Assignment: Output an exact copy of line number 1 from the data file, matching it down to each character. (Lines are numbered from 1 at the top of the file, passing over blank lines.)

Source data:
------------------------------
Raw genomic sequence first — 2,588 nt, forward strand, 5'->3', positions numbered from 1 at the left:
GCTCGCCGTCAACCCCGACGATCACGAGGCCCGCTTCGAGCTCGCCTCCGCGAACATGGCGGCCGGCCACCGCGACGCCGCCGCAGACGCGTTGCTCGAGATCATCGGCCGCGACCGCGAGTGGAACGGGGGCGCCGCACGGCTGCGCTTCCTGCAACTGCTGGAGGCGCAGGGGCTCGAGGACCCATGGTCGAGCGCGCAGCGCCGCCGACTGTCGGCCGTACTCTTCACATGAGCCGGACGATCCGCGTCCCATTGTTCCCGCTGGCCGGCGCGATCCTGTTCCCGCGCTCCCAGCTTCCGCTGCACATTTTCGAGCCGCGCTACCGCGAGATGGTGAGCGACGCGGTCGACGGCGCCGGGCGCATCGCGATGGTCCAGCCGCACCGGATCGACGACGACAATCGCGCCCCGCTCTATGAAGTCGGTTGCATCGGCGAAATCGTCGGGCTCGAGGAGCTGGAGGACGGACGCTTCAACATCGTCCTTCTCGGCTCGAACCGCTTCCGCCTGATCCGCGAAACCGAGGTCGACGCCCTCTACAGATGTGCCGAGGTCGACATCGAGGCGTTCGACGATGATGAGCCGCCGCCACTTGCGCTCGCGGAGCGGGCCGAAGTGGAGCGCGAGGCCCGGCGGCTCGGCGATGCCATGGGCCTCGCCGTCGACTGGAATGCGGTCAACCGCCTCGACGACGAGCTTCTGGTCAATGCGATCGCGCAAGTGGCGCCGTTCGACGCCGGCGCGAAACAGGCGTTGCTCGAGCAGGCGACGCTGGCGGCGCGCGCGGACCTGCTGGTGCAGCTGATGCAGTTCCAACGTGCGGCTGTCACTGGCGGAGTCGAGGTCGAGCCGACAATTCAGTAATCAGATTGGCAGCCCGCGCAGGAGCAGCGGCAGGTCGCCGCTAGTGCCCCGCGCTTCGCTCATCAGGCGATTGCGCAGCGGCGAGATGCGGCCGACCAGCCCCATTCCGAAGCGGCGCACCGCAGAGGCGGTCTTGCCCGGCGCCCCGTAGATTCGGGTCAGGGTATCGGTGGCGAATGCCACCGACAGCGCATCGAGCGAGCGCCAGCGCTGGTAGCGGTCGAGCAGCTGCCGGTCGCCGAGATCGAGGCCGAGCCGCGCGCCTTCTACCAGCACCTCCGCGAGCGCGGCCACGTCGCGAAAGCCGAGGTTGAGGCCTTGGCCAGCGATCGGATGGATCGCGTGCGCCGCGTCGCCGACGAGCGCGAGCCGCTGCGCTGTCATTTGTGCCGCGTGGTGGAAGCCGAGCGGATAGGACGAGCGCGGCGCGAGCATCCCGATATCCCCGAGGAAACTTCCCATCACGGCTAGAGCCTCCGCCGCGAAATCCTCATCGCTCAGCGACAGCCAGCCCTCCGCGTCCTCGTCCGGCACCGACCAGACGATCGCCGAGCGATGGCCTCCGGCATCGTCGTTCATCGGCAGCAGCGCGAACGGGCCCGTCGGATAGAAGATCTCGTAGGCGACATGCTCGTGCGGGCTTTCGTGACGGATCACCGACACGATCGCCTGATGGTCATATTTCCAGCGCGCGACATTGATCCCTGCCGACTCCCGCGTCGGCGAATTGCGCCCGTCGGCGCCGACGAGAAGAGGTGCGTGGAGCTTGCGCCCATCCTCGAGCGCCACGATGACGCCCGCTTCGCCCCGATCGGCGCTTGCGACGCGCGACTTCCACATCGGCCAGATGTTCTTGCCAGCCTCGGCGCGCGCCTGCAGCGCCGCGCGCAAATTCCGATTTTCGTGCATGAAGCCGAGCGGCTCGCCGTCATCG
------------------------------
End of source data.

Raw genomic sequence first — 2,588 nt, forward strand, 5'->3', positions numbered from 1 at the left: